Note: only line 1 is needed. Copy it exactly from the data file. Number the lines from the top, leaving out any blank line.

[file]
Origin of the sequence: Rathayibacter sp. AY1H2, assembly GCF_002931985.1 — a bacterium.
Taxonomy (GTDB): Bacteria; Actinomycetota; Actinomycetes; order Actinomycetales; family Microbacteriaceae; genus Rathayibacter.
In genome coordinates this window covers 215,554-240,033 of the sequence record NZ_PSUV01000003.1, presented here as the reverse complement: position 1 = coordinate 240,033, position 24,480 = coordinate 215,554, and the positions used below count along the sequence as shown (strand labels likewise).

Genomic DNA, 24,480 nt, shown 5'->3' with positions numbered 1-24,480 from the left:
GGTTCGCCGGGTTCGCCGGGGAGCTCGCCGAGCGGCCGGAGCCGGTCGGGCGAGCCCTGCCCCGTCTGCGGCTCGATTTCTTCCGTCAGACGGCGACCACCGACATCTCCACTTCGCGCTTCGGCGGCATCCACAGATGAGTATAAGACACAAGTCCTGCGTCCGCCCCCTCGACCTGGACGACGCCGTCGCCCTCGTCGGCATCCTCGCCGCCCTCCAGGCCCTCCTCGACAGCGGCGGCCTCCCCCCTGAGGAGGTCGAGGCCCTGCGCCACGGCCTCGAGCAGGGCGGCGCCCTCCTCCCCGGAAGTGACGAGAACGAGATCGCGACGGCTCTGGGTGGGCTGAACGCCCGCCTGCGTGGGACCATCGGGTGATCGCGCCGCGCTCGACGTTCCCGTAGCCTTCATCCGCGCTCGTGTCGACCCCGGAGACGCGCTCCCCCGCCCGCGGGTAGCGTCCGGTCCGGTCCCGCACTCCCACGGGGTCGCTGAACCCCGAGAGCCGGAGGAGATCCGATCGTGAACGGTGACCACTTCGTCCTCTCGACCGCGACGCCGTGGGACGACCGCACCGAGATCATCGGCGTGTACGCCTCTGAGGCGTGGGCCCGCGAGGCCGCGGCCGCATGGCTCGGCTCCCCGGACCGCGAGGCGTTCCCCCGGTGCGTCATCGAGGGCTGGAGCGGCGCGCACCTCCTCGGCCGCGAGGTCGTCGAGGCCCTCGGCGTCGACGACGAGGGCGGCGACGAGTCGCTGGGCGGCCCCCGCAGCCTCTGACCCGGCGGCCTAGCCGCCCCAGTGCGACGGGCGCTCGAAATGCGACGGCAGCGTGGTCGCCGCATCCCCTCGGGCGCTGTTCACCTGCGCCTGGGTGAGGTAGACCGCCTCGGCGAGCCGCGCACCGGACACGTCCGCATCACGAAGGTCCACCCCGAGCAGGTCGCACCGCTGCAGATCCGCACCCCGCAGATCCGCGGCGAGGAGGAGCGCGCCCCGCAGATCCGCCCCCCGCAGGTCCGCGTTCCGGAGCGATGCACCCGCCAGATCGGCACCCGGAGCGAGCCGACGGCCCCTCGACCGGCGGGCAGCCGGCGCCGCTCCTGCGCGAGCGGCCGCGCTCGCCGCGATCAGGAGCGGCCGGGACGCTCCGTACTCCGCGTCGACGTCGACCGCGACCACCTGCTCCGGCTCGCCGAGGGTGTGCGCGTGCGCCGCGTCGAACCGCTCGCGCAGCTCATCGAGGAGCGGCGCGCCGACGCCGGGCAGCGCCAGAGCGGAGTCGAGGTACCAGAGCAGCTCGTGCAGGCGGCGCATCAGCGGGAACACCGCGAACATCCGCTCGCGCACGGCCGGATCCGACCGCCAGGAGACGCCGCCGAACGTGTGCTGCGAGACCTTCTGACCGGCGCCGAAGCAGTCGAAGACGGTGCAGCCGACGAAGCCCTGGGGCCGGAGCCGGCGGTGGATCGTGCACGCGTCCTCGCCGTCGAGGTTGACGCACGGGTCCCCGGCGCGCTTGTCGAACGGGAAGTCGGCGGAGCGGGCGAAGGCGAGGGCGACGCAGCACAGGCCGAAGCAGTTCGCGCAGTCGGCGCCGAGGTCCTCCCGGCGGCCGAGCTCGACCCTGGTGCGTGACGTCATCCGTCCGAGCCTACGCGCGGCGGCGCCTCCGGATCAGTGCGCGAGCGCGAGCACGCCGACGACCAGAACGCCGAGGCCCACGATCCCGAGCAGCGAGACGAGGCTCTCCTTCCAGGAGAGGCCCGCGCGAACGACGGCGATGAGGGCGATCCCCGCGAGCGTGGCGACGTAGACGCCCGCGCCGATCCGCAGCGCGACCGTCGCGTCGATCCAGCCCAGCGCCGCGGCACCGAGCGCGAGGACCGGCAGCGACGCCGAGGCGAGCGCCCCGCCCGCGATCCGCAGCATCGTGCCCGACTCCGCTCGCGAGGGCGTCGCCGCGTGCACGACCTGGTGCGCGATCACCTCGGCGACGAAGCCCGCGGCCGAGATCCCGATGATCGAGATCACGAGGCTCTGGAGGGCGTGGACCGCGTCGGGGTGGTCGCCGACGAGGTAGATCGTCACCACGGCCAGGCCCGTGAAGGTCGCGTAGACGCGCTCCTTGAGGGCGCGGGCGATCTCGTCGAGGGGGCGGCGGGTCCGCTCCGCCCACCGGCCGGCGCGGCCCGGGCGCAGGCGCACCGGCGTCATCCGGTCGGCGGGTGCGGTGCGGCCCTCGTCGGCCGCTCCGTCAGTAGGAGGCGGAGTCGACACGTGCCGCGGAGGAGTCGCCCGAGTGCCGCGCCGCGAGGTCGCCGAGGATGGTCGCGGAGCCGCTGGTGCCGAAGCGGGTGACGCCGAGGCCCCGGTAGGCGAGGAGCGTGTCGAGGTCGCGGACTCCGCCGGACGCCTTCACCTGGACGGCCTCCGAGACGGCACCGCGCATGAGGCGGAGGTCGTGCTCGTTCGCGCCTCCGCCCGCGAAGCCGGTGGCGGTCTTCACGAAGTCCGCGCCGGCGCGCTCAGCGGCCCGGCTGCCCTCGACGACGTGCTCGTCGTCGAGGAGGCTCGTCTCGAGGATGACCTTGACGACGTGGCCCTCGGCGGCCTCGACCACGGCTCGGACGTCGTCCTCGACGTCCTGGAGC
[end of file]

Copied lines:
Origin of the sequence: Rathayibacter sp. AY1H2, assembly GCF_002931985.1 — a bacterium.